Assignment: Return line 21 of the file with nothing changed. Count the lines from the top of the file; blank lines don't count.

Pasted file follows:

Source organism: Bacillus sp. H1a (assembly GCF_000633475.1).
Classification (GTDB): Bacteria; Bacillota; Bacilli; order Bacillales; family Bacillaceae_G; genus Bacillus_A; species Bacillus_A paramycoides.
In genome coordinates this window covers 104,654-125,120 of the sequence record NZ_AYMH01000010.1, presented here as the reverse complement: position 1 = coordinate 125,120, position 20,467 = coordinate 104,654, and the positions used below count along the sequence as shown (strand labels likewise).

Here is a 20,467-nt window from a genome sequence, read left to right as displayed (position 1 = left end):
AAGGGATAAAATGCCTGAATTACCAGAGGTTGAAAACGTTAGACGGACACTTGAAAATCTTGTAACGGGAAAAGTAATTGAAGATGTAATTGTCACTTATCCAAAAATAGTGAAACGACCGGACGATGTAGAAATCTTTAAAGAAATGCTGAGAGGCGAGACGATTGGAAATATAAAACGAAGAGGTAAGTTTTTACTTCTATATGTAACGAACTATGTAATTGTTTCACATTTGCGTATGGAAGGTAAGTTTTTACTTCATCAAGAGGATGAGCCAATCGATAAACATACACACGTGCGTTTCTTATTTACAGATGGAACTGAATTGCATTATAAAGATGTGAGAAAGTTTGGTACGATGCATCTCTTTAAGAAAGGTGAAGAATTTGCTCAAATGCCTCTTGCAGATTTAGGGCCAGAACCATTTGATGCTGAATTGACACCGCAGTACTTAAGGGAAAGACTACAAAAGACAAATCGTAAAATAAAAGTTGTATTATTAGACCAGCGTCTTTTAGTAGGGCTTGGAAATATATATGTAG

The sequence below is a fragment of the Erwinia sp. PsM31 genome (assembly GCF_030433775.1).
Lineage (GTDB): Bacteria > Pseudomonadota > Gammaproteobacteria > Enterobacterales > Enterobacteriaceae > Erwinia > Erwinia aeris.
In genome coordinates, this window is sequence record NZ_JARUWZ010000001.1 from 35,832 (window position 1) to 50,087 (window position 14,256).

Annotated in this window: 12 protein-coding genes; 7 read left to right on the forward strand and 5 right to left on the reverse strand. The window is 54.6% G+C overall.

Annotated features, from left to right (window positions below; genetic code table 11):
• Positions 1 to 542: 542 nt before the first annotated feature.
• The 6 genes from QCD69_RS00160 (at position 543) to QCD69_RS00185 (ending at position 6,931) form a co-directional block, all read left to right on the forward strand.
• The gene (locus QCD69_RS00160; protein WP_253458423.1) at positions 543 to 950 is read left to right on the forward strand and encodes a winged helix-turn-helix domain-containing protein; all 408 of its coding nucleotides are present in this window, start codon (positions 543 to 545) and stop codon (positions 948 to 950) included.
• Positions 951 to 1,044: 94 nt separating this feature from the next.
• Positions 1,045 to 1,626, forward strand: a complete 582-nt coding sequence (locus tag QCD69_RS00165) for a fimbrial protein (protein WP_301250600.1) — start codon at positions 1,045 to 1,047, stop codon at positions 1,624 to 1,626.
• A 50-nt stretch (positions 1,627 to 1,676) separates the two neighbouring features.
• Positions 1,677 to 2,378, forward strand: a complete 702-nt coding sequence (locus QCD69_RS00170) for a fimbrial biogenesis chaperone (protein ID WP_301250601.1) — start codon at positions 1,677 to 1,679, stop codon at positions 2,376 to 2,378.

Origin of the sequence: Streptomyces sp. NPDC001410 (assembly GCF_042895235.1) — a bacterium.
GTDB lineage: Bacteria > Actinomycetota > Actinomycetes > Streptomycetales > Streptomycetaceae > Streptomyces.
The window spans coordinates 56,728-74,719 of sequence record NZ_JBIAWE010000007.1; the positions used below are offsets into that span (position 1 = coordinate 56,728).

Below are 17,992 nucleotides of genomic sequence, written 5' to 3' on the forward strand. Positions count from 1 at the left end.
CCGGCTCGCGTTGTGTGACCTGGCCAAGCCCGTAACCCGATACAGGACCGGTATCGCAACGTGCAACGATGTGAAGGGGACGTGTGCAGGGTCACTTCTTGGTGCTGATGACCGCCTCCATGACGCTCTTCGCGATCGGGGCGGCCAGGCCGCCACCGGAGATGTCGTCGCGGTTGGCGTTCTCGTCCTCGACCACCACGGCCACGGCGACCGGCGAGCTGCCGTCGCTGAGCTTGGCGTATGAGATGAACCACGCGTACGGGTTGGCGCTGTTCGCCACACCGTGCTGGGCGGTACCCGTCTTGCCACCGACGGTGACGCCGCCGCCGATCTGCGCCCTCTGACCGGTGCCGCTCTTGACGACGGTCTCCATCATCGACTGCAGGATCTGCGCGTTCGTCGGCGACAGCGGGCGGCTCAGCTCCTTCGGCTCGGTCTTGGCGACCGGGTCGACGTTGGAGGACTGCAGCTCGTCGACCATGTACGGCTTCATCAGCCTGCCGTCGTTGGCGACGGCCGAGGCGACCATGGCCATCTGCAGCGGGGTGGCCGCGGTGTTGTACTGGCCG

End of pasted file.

Below are 17,992 nucleotides of genomic sequence, written 5' to 3' on the forward strand. Positions count from 1 at the left end.